As discussed in the previous postings, REFORMING a Last Will and Testament is much more difficult than CHANGING a Last Will and Testament. Reforming a Last Will and Testament can only occur after the death of a testator and involves a proceeding before the Surrogate’s Court.
Reformation involves removing or adding language to a Last Will and Testament or a Trust created under a Last Will and Testament (a Testamentary Trust), due to a mistake, oversight, or error, to better match the Last Will or the Testamentary Trust to the testator’s intentions. However, as the courts repeatedly state, they are generally loathe to reform testamentary instruments and, as a rule, will not, unless reformation effectuates the testator’s intent. i When construing a will, the testator’s intent is to be gleaned from a sympathetic reading of the instrument in its entirety and not from a single word or phrase. ii It is of paramount importance that the testator’s actual purpose be determined and effectuated to the extent it comports with the law and public policy. iii When the testator gives clear directions courts are to carry out the directions, not add to, or take from them. iv
Despite their inclination to not reform wills and trusts, courts have shown a willingness to reform wills to obtain the benefits of a supplemental needs trust where the testator’s intent to supplement, rather than supplant, government benefits is evident from the language of the testamentary instrument and such reformation would not change the testator’s dispositive plan.
Example:Rose of Commack, NY died in 2006 survived by four adult children: Irwin, Karen, Joel, and Susan, who is disabled. Her will stated, in part, the following:
I give, bequeath and devise to my Trustees, an amount equal to the Unified Credit Equivalent available at the time of my death. My Trustees shall hold such amount in Trust, as a separate Trust Fund to invest and reinvest the same, collect the income therefrom to pay all the net income to my daughter, SUSAN, during her lifetime in quarterly or more frequent installments, together with so much of the principal thereof as my Trustees shall at any time or from time to time, in their absolute discretion deem advisable to my daughter’s health, support and maintenance. Upon the death of my said daughter, SUSAN, my Trustees shall pay and distribute the principal then remaining to such of my issue then living in equal shares, per stripes. My Trustees shall pay all of the income of said Trust to my daughter, SUSAN, not less than quarterly during her lifetime. Upon the death of my daughter, SUSAN, my Trustees shall distribute the then principal, together with any accrued income of this Trust to my children, JOEL, IRWIN and KAREN, share and share alike, per stirpes.
Special counsel was appointed to represent Susan’s interests and the special counsel recommended the reformation of Rose’s will to reform the trust to create a supplemental needs trust. The New York State Department of Health (DOH) opposed the request to reform the trust into a supplemental needs trust. DOH asserted that reforming the trust to create a supplemental needs trust was not necessary or appropriate given the language the decedent used in the will to pay Susan all of the net annual income of the trust without any trustee discretion or interference about how the money is to be used. DOH acknowledged that the payment of income from the trust to Susan will likely disqualify her from some governmental benefits.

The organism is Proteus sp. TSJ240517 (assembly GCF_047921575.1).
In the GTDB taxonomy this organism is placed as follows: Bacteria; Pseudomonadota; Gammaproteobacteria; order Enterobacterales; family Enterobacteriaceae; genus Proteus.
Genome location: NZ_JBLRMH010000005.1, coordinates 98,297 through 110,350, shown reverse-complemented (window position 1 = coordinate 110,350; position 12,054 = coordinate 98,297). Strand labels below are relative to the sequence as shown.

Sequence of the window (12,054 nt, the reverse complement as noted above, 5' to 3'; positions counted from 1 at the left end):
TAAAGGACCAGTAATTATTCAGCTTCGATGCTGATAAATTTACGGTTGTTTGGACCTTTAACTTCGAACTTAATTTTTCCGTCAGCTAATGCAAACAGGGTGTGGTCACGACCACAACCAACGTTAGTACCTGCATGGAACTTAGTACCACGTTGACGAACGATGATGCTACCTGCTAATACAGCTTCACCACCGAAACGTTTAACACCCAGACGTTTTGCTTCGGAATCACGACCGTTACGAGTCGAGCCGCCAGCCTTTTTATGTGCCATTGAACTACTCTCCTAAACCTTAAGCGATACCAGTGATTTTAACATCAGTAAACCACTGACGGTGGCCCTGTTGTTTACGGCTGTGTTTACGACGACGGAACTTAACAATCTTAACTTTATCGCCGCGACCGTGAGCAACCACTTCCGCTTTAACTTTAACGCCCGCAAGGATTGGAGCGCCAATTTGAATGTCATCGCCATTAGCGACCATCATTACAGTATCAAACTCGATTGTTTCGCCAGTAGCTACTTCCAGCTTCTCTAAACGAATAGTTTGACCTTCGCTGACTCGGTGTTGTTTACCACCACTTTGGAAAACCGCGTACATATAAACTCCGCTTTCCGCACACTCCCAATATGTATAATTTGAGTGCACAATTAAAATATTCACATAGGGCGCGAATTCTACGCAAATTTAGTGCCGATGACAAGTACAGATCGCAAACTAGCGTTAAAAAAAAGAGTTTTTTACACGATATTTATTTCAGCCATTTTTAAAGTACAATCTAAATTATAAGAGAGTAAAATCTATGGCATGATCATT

In analyzing the case, the Court first stated that New York law authorizes the creation of testamentary supplemental needs trusts when the following requirements are satisfied: (1) the person for whose benefit the trust is established suffers from a “severe or chronic or persistent disability”; (2) the trust evidences the intent that the assets be used to supplement, not supplant, government benefits; (3) the trust prohibits the trustee from using assets in any way that may jeopardize the beneficiary’s entitlement to government benefits or assistance; and (4) the beneficiary does not have the power to assign, encumber, direct, distribute or authorize distribution of trust assets. The Court also reiterated the policy of New York to encourage the creation of supplemental needs trusts to enhance the quality of a disabled individual’s life without jeopardizing Medicaid eligibility.
The Surrogate’s Court decided in favor of reformation. The reformation of the trust for met the criteria enunciated in the New York law (above). Susan, the income beneficiary, suffers from chronic disabilities. The will evidences Rose’s intention that the trust’s assets be used to supplement, not supplant, government benefits. It was significant that the will directs that the trust “shall not in any way jeopardize any monies that she is now receiving from any government agency or that she will be entitled to receive after my death.” Susan has no power to dispose of any trust assets. The requested reformation did not alter Rose’s testamentary plan, and the Court found the requested reformation to be in Susan’s best interests. v
To be continued….
Aaron E. Futterman, CPA, Esq. is a partner in the law firm of Futterman & Lanza, LLP with offices in Smithtown, NY and clients throughout Suffolk, Nassau, Queens, Brooklyn, Bronx, Richmond, New York, Westchester and Rockland Counties. He concentrates his practice to Elder Law, Medicaid Planning, Medicaid Applications, Estate Planning, Probate, Estate Taxes, and Estate Administration.